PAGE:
Facial trauma refers to injuries of the facial skeleton involving the mouth, face and jaws. It includes injuries such as broken jaws, eye socket, cheekbones and nose. Injuries to the face, by their very nature, impart a high degree of emotional, as well as physical trauma to patients. The science and art of treating these injuries requires the highest level of specialist training in order to comprehensively understand how the treatment provided will impact on the patient's long term function and appearance.
These complex injuries require accurate and prompt assessment by an Oral and Maxillofacial Surgeon who specialises in facial injuries. Dr Webber is one of the most highly skilled and trained Surgeons in his field for facial trauma reconstruction. This follows him spending 12 months working at the R Adams Cowley Shock Trauma Centre in Baltimore, Maryland, USA in 2009 on complex facial injuries including gunshot wounds.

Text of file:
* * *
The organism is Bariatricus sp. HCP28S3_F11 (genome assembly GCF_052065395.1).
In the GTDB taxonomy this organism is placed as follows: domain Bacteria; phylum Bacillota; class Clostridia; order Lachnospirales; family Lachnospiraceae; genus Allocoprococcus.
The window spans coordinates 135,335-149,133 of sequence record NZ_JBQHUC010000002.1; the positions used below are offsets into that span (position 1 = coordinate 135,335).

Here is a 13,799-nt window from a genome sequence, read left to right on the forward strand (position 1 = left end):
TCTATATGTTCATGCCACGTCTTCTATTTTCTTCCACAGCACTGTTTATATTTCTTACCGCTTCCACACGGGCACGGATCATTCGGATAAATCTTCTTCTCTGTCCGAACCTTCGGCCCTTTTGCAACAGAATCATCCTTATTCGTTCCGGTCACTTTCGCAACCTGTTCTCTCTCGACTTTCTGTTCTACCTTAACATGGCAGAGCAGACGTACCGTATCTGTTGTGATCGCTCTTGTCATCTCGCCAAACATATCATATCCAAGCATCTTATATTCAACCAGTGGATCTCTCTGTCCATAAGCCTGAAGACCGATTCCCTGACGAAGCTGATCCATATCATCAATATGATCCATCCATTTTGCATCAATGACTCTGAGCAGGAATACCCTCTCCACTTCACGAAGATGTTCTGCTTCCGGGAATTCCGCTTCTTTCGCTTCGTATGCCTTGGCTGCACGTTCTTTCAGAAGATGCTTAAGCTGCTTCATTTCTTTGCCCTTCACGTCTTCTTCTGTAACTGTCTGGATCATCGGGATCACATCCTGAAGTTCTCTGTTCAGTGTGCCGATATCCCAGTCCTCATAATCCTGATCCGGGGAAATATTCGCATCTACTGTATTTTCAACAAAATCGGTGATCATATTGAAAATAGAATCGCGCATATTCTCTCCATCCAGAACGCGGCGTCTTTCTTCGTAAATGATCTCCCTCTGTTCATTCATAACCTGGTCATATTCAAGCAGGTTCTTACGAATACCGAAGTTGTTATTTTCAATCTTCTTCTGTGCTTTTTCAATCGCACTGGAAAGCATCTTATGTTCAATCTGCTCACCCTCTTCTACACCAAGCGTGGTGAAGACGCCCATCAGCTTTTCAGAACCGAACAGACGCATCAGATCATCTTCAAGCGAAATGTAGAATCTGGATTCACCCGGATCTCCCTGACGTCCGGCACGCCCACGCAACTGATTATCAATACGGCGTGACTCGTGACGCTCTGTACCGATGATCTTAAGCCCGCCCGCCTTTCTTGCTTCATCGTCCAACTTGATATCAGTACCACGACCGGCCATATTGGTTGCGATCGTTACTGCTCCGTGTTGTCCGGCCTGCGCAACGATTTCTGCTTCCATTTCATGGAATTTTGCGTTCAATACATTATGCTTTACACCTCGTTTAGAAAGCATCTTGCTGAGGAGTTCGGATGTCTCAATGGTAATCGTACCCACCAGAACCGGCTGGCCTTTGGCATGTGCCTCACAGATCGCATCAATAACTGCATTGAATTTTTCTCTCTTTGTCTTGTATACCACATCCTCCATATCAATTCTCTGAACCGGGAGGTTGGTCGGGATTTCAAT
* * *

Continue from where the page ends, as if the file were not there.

Dr Webber is heavily involved in the treatment of facial injuries through the Gold Coast University Hospital in addition to elite athletes and the professional sports teams here on the Gold Coast. This includes the full scope of facial injuries which can affect the soft tissues, the teeth and the bones of the face including:
- Maxilla (top jaw)
- Mandible (bottom jaw) and TMJ (jaw joint)
- Nasal bones
- Zygomatic bones (cheekbones)
- Orbital floor and wall (eye sockets)
- Dento-alveolar trauma ( teeth and supporting bones)
- Facial Lacerations (soft tissues)
Secondary Correction of facial Trauma
Many patients receive less than ideal treatment of bony facial injuries following initial surgery. In these instances secondary, or delayed, correction of trauma-related facial deformity may be required to address facial appearance, vision and chewing. This can consist of scar revision through to corrective bone surgery.
Dr Webber completes secondary corrective surgery with the aide of computer 3D planning and models and, if necessary, will engage a highly skilled multidisciplinary team to ensure the best possible surgical outcome.
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